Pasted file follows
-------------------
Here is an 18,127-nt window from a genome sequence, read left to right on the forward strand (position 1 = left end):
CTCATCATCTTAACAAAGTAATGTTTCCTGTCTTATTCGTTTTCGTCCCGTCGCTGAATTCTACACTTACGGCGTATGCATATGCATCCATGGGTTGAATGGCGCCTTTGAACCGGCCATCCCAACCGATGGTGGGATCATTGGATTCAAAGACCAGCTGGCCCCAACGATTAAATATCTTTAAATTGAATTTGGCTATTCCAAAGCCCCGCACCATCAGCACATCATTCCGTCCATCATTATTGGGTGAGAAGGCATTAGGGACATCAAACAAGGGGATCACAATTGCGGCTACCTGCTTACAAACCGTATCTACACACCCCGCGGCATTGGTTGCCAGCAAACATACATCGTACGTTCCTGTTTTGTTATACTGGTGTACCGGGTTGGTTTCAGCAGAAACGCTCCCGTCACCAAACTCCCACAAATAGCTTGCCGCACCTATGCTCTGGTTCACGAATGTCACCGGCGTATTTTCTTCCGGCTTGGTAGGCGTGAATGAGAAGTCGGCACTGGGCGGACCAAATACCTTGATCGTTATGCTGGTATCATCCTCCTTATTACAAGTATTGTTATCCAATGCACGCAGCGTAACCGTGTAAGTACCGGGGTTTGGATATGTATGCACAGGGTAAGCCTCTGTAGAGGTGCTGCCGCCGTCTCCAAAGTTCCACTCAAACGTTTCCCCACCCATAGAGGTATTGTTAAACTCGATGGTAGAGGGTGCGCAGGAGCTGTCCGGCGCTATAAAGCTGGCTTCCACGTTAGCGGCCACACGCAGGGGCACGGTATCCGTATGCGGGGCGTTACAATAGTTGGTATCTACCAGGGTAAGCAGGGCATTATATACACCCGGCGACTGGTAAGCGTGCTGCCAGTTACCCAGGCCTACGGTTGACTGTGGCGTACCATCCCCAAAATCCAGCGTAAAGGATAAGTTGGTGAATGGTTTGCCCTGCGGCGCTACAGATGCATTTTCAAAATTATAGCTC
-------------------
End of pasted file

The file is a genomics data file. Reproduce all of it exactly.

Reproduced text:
Here is an 18,127-nt window from a genome sequence, read left to right on the forward strand (position 1 = left end):
CTCATCATCTTAACAAAGTAATGTTTCCTGTCTTATTCGTTTTCGTCCCGTCGCTGAATTCTACACTTACGGCGTATGCATATGCATCCATGGGTTGAATGGCGCCTTTGAACCGGCCATCCCAACCGATGGTGGGATCATTGGATTCAAAGACCAGCTGGCCCCAACGATTAAATATCTTTAAATTGAATTTGGCTATTCCAAAGCCCCGCACCATCAGCACATCATTCCGTCCATCATTATTGGGTGAGAAGGCATTAGGGACATCAAACAAGGGGATCACAATTGCGGCTACCTGCTTACAAACCGTATCTACACACCCCGCGGCATTGGTTGCCAGCAAACATACATCGTACGTTCCTGTTTTGTTATACTGGTGTACCGGGTTGGTTTCAGCAGAAACGCTCCCGTCACCAAACTCCCACAAATAGCTTGCCGCACCTATGCTCTGGTTCACGAATGTCACCGGCGTATTTTCTTCCGGCTTGGTAGGCGTGAATGAGAAGTCGGCACTGGGCGGACCAAATACCTTGATCGTTATGCTGGTATCATCCTCCTTATTACAAGTATTGTTATCCAATGCACGCAGCGTAACCGTGTAAGTACCGGGGTTTGGATATGTATGCACAGGGTAAGCCTCTGTAGAGGTGCTGCCGCCGTCTCCAAAGTTCCACTCAAACGTTTCCCCACCCATAGAGGTATTGTTAAACTCGATGGTAGAGGGTGCGCAGGAGCTGTCCGGCGCTATAAAGCTGGCTTCCACGTTAGCGGCCACACGCAGGGGCACGGTATCCGTATGCGGGGCGTTACAATAGTTGGTATCTACCAGGGTAAGCAGGGCATTATATACACCCGGCGACTGGTAAGCGTGCTGCCAGTTACCCAGGCCTACGGTTGACTGTGGCGTACCATCCCCAAAATCCAGCGTAAAGGATAAGTTGGTGAATGGTTTGCCCTGCGGCGCTACAGATGCATTTTCAAAATTATAGCTC